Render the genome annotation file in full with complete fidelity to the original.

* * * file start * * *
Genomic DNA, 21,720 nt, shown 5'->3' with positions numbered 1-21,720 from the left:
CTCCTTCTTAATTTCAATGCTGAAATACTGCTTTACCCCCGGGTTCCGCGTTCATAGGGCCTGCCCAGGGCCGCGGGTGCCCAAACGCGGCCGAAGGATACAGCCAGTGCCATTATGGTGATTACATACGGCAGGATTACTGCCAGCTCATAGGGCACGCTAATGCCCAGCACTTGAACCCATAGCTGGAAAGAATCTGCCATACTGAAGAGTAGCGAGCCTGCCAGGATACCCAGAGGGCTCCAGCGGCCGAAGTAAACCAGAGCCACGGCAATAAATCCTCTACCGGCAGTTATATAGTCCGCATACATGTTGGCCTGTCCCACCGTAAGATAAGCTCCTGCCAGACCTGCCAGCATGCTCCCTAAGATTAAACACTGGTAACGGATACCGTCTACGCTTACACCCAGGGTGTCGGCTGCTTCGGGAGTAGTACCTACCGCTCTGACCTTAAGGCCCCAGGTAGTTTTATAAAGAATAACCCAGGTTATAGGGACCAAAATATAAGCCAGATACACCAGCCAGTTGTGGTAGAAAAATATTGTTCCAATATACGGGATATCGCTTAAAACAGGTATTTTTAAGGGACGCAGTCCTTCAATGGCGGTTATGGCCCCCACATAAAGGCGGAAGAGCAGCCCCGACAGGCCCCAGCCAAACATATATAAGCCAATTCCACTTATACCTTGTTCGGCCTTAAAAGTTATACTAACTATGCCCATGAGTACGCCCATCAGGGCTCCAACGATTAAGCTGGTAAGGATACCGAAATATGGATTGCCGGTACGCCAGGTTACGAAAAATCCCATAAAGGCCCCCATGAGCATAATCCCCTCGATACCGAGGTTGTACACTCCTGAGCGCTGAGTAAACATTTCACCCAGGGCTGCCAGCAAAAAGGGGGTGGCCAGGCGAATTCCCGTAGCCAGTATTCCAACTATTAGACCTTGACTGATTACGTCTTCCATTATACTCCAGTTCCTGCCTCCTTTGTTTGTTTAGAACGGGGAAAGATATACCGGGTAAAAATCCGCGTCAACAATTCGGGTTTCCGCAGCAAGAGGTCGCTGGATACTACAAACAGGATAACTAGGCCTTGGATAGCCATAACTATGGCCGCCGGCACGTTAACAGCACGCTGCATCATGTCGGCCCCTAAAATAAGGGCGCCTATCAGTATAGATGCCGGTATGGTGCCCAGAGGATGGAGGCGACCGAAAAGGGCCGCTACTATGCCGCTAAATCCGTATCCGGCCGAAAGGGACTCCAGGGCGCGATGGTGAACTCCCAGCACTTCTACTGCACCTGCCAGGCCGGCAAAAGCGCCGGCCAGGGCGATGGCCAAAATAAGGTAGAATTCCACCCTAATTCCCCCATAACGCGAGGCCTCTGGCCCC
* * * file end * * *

Genomic DNA, 21,720 nt, shown 5'->3' with positions numbered 1-21,720 from the left:
CTCCTTCTTAATTTCAATGCTGAAATACTGCTTTACCCCCGGGTTCCGCGTTCATAGGGCCTGCCCAGGGCCGCGGGTGCCCAAACGCGGCCGAAGGATACAGCCAGTGCCATTATGGTGATTACATACGGCAGGATTACTGCCAGCTCATAGGGCACGCTAATGCCCAGCACTTGAACCCATAGCTGGAAAGAATCTGCCATACTGAAGAGTAGCGAGCCTGCCAGGATACCCAGAGGGCTCCAGCGGCCGAAGTAAACCAGAGCCACGGCAATAAATCCTCTACCGGCAGTTATATAGTCCGCATACATGTTGGCCTGTCCCACCGTAAGATAAGCTCCTGCCAGACCTGCCAGCATGCTCCCTAAGATTAAACACTGGTAACGGATACCGTCTACGCTTACACCCAGGGTGTCGGCTGCTTCGGGAGTAGTACCTACCGCTCTGACCTTAAGGCCCCAGGTAGTTTTATAAAGAATAACCCAGGTTATAGGGACCAAAATATAAGCCAGATACACCAGCCAGTTGTGGTAGAAAAATATTGTTCCAATATACGGGATATCGCTTAAAACAGGTATTTTTAAGGGACGCAGTCCTTCAATGGCGGTTATGGCCCCCACATAAAGGCGGAAGAGCAGCCCCGACAGGCCCCAGCCAAACATATATAAGCCAATTCCACTTATACCTTGTTCGGCCTTAAAAGTTATACTAACTATGCCCATGAGTACGCCCATCAGGGCTCCAACGATTAAGCTGGTAAGGATACCGAAATATGGATTGCCGGTACGCCAGGTTACGAAAAATCCCATAAAGGCCCCCATGAGCATAATCCCCTCGATACCGAGGTTGTACACTCCTGAGCGCTGAGTAAACATTTCACCCAGGGCTGCCAGCAAAAAGGGGGTGGCCAGGCGAATTCCCGTAGCCAGTATTCCAACTATTAGACCTTGACTGATTACGTCTTCCATTATACTCCAGTTCCTGCCTCCTTTGTTTGTTTAGAACGGGGAAAGATATACCGGGTAAAAATCCGCGTCAACAATTCGGGTTTCCGCAGCAAGAGGTCGCTGGATACTACAAACAGGATAACTAGGCCTTGGATAGCCATAACTATGGCCGCCGGCACGTTAACAGCACGCTGCATCATGTCGGCCCCTAAAATAAGGGCGCCTATCAGTATAGATGCCGGTATGGTGCCCAGAGGATGGAGGCGACCGAAAAGGGCCGCTACTATGCCGCTAAATCCGTATCCGGCCGAAAGGGACTCCAGGGCGCGATGGTGAACTCCCAGCACTTCTACTGCACCTGCCAGGCCGGCAAAAGCGCCGGCCAGGGCGATGGCCAAAATAAGGTAGAATTCCACCCTAATTCCCCCATAACGCGAGGCCTCTGGCCCC